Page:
Determined to explore options to beat the global economic slowdown, the Heads of State/Government of the ASEAN Member States, and ASEAN’s FTA partners, namely: Australia, China, India, Korea, Japan and New Zealand, officially kicked off  negotiations for the Regional Comprehensive Economic Partnership or RCEP.

The move was one of the highlights of the 21st ASEAN Summit and Related Summits in Phnom Penh, Cambodia.

The idea was first mooted at the 19th ASEAN Summit in November 2011, when leaders of the ten ASEAN Member States adopted the ASEAN Framework for Regional Comprehensive Economic Partnership, which sets out the general principles for broadening and deepening ASEAN’s engagement with its FTA Partners. This important milestone signaled the determination and commitment of ASEAN to play the lead and central role in the emerging regional economic architecture.

The significant progress made in ASEAN’s FTAs with China (ACFTA), Japan (AJCEP), Korea (AKFTA), India (AIFTA), and Australia and New Zealand (AANZFTA) has put these trading partners in a position to bring to a higher level their economic partnership by negotiating a comprehensive economic partnership that would lead to the creation of an integrated market that spans 16 countries with a combined market of over 3 billion people and a combined GDP of about US$19.78 trillion based on 2011 figures. The RCEP would be the largest regional trading arrangement to this day.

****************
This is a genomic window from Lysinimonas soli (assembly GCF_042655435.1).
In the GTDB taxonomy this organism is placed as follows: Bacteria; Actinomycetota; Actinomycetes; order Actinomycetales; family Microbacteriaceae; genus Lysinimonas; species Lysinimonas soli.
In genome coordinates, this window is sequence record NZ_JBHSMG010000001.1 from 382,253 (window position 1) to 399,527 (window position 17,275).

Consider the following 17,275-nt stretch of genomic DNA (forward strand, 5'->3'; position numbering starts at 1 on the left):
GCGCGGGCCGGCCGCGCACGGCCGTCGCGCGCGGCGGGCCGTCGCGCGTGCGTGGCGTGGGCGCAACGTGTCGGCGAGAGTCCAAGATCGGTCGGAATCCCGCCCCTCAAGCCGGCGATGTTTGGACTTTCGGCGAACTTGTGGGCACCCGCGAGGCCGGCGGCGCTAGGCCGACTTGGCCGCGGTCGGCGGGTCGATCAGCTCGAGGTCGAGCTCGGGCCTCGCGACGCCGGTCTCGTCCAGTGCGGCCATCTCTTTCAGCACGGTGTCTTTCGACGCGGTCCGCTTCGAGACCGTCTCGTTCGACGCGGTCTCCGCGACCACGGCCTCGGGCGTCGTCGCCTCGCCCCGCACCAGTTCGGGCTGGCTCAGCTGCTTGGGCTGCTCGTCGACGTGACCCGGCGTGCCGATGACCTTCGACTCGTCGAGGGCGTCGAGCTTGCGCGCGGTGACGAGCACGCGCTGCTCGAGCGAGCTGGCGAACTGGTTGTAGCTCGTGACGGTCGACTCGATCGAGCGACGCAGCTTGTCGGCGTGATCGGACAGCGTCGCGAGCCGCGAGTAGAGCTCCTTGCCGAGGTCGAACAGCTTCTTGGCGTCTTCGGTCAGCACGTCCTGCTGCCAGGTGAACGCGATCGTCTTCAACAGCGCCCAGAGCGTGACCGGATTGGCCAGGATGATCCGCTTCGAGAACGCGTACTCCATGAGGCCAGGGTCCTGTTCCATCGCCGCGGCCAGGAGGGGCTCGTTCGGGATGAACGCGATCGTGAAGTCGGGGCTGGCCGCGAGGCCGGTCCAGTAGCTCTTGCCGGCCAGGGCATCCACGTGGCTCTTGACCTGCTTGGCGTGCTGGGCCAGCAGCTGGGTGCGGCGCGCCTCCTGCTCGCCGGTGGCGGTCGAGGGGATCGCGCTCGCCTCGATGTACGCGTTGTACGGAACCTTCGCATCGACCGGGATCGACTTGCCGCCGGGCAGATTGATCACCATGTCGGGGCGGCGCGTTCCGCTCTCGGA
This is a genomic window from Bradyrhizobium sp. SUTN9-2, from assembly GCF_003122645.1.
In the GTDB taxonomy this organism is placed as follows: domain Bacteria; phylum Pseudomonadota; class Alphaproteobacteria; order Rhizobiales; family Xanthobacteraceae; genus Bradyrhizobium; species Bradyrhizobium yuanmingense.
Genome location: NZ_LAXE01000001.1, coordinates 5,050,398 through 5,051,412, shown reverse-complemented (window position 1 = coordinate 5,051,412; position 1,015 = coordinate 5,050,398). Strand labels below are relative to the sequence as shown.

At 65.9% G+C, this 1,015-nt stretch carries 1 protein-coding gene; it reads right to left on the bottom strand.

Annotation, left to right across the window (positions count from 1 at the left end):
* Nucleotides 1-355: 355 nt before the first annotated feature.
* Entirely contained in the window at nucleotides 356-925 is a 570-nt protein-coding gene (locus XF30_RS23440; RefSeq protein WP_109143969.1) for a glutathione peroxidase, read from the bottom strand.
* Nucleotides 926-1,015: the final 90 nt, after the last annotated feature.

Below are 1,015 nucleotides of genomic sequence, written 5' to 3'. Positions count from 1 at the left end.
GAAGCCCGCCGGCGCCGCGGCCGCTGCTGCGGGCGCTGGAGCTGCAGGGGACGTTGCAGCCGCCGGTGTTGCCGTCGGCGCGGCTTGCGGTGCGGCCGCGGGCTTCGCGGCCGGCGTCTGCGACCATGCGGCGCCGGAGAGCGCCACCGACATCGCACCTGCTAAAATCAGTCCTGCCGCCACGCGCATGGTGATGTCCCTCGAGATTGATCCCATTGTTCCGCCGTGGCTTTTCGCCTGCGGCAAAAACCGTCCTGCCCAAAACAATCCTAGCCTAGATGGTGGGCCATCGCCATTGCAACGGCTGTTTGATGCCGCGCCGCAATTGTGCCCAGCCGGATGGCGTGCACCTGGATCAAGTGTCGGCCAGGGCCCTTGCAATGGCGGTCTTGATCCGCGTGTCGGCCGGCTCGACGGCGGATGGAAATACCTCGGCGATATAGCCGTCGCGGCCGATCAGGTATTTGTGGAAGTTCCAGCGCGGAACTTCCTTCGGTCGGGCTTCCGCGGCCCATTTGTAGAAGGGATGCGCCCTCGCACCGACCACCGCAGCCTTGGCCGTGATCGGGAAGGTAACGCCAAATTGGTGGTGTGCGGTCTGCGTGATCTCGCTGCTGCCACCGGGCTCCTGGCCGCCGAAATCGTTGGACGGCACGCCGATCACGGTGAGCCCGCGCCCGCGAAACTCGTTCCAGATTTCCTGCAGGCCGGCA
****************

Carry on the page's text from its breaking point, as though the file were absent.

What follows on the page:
“With the region accounting for more than half of the global market and about a third of the global economic output, there is no doubt that a successful RCEP would significantly contribute and boost global trade and investment,” said Dr. Surin Pitsuwan, Secretary-General of ASEAN.

The landmark event in Phnom Penh comes at a time when economic recovery efforts continue to be seriously challenged by the volatile global financial and economic situation. With the launch of RCEP negotiations for a modern, comprehensive, high-quality agreement, the RCEP is a strategic move aimed at keeping the momentum of growth in the region by ensuring that markets of the participating countries remain open and competitive.

RCEP negotiations are expected to commence in 2013. Leaders also endorsed the Guiding Principles and Objectives for Negotiating the Regional Comprehensive Economic Partnership, adopted by their Economic Ministers in Siem Reap in August 2012.  Based on the said Guiding Principles, the RCEP – although to be initially negotiated by ASEAN and its existing FTA partners – would allow the region’s economic partners to eventually accede into the agreement. The RCEP is also expected to include economic and technical cooperation that would allow all parties, regardless of their level of development, to maximize the opportunities made available by deeper and broader economic engagements.